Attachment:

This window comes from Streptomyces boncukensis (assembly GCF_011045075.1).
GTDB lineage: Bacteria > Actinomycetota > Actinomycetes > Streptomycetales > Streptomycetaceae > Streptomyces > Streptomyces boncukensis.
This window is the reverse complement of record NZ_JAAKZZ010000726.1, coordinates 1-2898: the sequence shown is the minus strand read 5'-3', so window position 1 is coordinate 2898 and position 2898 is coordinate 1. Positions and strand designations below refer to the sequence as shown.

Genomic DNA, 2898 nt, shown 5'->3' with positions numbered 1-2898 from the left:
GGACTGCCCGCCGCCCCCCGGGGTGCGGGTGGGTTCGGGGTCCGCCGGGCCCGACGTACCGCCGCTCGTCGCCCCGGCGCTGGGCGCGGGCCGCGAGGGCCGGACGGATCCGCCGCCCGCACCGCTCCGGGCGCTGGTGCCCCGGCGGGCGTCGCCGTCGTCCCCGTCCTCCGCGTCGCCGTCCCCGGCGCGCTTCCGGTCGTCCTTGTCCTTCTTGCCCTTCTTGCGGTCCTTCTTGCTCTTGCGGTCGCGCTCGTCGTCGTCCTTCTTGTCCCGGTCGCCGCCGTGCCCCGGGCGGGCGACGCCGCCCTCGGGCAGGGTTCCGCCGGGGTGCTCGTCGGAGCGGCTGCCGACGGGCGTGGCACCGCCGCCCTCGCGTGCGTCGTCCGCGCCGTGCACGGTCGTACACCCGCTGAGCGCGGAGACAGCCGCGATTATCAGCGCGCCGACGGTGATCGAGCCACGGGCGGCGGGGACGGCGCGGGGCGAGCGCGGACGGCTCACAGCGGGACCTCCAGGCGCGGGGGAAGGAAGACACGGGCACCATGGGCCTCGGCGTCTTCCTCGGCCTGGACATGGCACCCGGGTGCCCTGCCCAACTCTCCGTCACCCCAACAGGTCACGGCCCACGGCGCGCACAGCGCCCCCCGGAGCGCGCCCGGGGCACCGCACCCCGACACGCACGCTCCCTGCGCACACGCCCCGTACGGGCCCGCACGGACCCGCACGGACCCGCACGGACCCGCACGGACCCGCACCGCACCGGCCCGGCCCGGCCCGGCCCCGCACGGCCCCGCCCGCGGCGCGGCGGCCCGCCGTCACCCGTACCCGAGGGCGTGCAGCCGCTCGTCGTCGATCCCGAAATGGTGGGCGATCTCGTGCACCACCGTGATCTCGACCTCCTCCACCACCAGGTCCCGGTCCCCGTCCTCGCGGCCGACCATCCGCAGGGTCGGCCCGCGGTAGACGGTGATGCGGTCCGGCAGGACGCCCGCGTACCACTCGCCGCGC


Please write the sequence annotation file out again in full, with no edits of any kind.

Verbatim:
This window comes from Streptomyces boncukensis (assembly GCF_011045075.1).
GTDB lineage: Bacteria > Actinomycetota > Actinomycetes > Streptomycetales > Streptomycetaceae > Streptomyces > Streptomyces boncukensis.
This window is the reverse complement of record NZ_JAAKZZ010000726.1, coordinates 1-2898: the sequence shown is the minus strand read 5'-3', so window position 1 is coordinate 2898 and position 2898 is coordinate 1. Positions and strand designations below refer to the sequence as shown.

Genomic DNA, 2898 nt, shown 5'->3' with positions numbered 1-2898 from the left:
GGACTGCCCGCCGCCCCCCGGGGTGCGGGTGGGTTCGGGGTCCGCCGGGCCCGACGTACCGCCGCTCGTCGCCCCGGCGCTGGGCGCGGGCCGCGAGGGCCGGACGGATCCGCCGCCCGCACCGCTCCGGGCGCTGGTGCCCCGGCGGGCGTCGCCGTCGTCCCCGTCCTCCGCGTCGCCGTCCCCGGCGCGCTTCCGGTCGTCCTTGTCCTTCTTGCCCTTCTTGCGGTCCTTCTTGCTCTTGCGGTCGCGCTCGTCGTCGTCCTTCTTGTCCCGGTCGCCGCCGTGCCCCGGGCGGGCGACGCCGCCCTCGGGCAGGGTTCCGCCGGGGTGCTCGTCGGAGCGGCTGCCGACGGGCGTGGCACCGCCGCCCTCGCGTGCGTCGTCCGCGCCGTGCACGGTCGTACACCCGCTGAGCGCGGAGACAGCCGCGATTATCAGCGCGCCGACGGTGATCGAGCCACGGGCGGCGGGGACGGCGCGGGGCGAGCGCGGACGGCTCACAGCGGGACCTCCAGGCGCGGGGGAAGGAAGACACGGGCACCATGGGCCTCGGCGTCTTCCTCGGCCTGGACATGGCACCCGGGTGCCCTGCCCAACTCTCCGTCACCCCAACAGGTCACGGCCCACGGCGCGCACAGCGCCCCCCGGAGCGCGCCCGGGGCACCGCACCCCGACACGCACGCTCCCTGCGCACACGCCCCGTACGGGCCCGCACGGACCCGCACGGACCCGCACGGACCCGCACGGACCCGCACCGCACCGGCCCGGCCCGGCCCGGCCCCGCACGGCCCCGCCCGCGGCGCGGCGGCCCGCCGTCACCCGTACCCGAGGGCGTGCAGCCGCTCGTCGTCGATCCCGAAATGGTGGGCGATCTCGTGCACCACCGTGATCTCGACCTCCTCCACCACCAGGTCCCGGTCCCCGTCCTCGCGGCCGACCATCCGCAGGGTCGGCCCGCGGTAGACGGTGATGCGGTCCGGCAGGACGCCCGCGTACCACTCGCCGCGC